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HIST 2310: Fall of Rome

This topic guide is designed to assist students in Mr. Rafalowski's HIST 2310 with writing about ten causes for the Fall of Rome.

Books

Making Early Medieval Societies: Conflict and Belonging in the Latin West, 300-1200

Making Early Medieval Societies explores a fundamental question: what held the small- and large-scale communities of the late Roman and early medieval West together, at a time when the world seemed to be falling apart? Historians and anthropologists have traditionally asked parallel questions about the rise and fall of empires and how societies create a sense of belonging and social order in the absence of strong governmental institutions. This book draws on classic and more recent anthropologists' work to consider dispute settlement and conflict management during and after the end of the Roman Empire. Contributions range across the internecine rivalries of late Roman bishops, the marital disputes of warrior kings, and the tension between religious leaders and the unruly crowds in western Europe after the first millennium - all considering the mechanisms through which conflict could be harnessed as a force for social stability or an engine for social change.

A History of the Later Roman Empire, AD 284-641

A History of the Later Roman Empire features extensive revisions and updates to the highly-acclaimed, sweeping historical survey of the Roman Empire from the accession of Diocletian in AD 284 to the death of Heraclius in 641. Features a revised narrative of the political history that shaped the late Roman Empire Includes extensive changes to the chapters on regional history, especially those relating to Asia Minor and Egypt Offers a renewed evaluation of the decline of the empire in the later sixth and seventh centuries Places a larger emphasis on the military deficiencies, the collapse of state finances, and role of bubonic plague throughout Europe in Rome's decline.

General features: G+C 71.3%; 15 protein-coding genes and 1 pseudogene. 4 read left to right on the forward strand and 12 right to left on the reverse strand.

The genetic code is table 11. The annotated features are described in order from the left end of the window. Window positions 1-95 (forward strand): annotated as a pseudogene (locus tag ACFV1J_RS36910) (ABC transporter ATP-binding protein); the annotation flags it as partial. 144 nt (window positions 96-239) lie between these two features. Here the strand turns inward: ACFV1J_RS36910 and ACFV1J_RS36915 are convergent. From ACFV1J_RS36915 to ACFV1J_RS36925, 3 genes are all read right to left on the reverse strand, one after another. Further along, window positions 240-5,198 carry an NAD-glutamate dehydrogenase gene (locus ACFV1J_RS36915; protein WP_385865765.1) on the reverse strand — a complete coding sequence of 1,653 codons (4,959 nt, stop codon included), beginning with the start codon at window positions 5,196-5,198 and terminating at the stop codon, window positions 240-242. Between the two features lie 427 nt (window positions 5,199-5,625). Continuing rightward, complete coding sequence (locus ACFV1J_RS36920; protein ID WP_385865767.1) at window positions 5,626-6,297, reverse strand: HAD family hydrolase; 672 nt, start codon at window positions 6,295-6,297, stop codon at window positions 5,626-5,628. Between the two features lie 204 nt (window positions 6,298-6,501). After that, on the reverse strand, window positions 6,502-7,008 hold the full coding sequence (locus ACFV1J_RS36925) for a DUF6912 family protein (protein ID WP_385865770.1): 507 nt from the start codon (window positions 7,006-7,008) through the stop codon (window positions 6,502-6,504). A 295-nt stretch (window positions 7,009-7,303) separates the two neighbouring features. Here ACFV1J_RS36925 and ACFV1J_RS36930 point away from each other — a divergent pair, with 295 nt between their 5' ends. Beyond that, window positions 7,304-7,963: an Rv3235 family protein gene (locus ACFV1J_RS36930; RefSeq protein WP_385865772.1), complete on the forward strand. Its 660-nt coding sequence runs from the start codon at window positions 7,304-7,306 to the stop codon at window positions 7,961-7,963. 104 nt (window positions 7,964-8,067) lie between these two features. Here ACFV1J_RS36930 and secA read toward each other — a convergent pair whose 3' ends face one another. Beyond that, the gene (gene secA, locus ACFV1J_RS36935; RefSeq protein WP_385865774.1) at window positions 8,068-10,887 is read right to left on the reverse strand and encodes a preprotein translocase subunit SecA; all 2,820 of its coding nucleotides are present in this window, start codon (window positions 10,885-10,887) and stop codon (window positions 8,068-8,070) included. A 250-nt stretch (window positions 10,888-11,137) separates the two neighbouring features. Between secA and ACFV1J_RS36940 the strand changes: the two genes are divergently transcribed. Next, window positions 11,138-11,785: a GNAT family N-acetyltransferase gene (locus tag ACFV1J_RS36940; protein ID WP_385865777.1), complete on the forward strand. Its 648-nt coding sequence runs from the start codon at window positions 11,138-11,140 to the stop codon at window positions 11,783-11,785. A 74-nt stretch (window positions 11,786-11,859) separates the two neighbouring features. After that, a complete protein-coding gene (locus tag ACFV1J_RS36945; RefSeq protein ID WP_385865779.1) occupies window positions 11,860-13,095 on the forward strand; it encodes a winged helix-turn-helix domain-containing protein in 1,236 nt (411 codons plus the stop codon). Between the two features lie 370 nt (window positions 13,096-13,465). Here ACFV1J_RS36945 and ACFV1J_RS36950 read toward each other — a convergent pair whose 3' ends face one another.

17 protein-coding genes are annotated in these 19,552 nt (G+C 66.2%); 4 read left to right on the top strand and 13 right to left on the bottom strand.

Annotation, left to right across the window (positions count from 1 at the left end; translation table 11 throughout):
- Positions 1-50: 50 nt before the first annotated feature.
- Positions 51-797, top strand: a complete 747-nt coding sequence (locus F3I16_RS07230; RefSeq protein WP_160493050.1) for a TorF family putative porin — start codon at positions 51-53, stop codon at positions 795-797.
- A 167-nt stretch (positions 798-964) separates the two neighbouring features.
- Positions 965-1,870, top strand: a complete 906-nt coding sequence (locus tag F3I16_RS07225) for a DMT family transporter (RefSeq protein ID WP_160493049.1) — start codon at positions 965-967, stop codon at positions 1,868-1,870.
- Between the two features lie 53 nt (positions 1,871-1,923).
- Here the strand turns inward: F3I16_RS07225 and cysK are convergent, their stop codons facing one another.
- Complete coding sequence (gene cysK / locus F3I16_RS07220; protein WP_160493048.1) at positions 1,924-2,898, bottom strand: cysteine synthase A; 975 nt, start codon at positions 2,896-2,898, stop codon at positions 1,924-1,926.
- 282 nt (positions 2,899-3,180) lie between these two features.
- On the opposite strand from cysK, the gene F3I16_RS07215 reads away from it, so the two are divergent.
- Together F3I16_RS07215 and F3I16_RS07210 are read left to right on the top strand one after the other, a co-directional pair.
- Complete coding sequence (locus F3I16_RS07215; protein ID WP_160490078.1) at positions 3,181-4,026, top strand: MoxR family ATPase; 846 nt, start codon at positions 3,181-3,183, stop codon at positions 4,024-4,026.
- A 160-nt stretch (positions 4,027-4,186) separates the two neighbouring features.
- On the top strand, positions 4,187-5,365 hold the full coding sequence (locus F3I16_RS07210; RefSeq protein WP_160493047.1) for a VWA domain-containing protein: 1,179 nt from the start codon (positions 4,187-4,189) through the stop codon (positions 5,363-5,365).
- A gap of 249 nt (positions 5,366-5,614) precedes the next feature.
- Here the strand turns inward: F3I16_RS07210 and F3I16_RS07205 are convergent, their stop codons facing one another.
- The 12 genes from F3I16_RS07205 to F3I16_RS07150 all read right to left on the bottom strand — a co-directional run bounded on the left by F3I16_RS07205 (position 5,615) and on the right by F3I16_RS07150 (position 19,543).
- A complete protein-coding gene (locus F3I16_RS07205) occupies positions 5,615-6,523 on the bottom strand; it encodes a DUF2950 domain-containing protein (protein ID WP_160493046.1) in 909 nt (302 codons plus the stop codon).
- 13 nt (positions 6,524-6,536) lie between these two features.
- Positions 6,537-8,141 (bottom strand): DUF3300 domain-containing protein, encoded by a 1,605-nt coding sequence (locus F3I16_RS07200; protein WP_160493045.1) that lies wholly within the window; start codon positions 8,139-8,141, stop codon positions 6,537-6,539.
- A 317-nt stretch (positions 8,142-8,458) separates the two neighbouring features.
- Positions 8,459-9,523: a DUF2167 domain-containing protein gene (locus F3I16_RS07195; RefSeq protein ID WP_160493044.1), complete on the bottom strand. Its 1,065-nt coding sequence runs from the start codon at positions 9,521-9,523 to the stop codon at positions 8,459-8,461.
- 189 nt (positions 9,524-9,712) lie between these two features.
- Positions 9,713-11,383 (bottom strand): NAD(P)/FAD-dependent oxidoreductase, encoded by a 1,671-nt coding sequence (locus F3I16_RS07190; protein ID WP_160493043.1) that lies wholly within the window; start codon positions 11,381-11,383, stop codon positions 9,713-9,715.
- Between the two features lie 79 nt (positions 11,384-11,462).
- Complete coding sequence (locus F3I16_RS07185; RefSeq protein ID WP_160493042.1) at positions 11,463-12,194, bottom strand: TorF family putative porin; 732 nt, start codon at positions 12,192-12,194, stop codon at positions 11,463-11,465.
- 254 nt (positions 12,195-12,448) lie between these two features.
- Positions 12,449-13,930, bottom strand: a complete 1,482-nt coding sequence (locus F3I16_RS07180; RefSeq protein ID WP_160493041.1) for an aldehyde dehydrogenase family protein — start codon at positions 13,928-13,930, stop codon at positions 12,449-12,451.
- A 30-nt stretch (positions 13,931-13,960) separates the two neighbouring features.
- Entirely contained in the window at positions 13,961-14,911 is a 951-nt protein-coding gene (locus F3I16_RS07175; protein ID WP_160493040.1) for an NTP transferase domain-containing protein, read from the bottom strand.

Invisible Romans

Check out Chapters 1, 2, 3, 6, 8, & 9

Brings to light the laboring men, housewives, prostitutes, freedmen, slaves, soldiers, and gladiators who formed the backbone of the ancient Roman world, and the outlaws and pirates who lay beyond it. The lives of these invisible Romans emerge from graffiti, incantations, fables, astrological writings, and even the New Testament.

How Rome Fell: Death of a Superpower

In AD 200, the Roman Empire seemed unassailable, its vast territory accounting for most of the known world. By the end of the fifth century, Roman rule had vanished in western Europe and much of northern Africa, and only a shrunken Eastern Empire remained. In his account of the fall of the Roman Empire, prizewinning author Adrian Goldsworthy examines the painful centuries of the superpower's decline. Bringing history to life through the stories of the men, women, heroes, and villains involved, the author uncovers surprising lessons about the rise and fall of great nations. This was a period of remarkable personalities, from the philosopher-emperor Marcus Aurelius to emperors like Diocletian, who portrayed themselves as tough, even brutal, soldiers. It was a time of revolutionary ideas, especially in religion, as Christianity went from persecuted sect to the religion of state and emperors. Goldsworthy pays particular attention to the willingness of Roman soldiers to fight and kill each other. Ultimately, this is the story of how an empire without a serious rival rotted from within, its rulers and institutions putting short-term ambition and personal survival over the wider good of the state.

Contested Monarchy Integrating the Roman Empire in the Fourth Century AD

The collection examines monarchy along with three distinct yet intertwined fields: Administering the Empire, Performing the Monarchy, and Balancing Religious Change.

The Fall of the Roman Household

This surprising study suggests that, far from seeing Christianity as the cause of the fall of the Roman Empire, we should understand the Christianisation of the household as a central Roman survival strategy. By establishing new ground rules for marriage and family life, the Roman Christians of the last century of the Western empire found a way to re-invent the Roman family as a social institution to weather the political, military, and social upheaval of two centuries of invasion and civil war.

Children and Childhood in Roman Italy

Concepts of childhood and the treatment of children are often used as a barometer of society's humanity, values, and priorities.

Embracing the Provinces: Society and Material Culture of the Roman Frontier Regions

Embracing the Provinces is a collection of essays focused on people and their daily lives living in the Roman provinces, c. 27 BC-AD 476.

Articles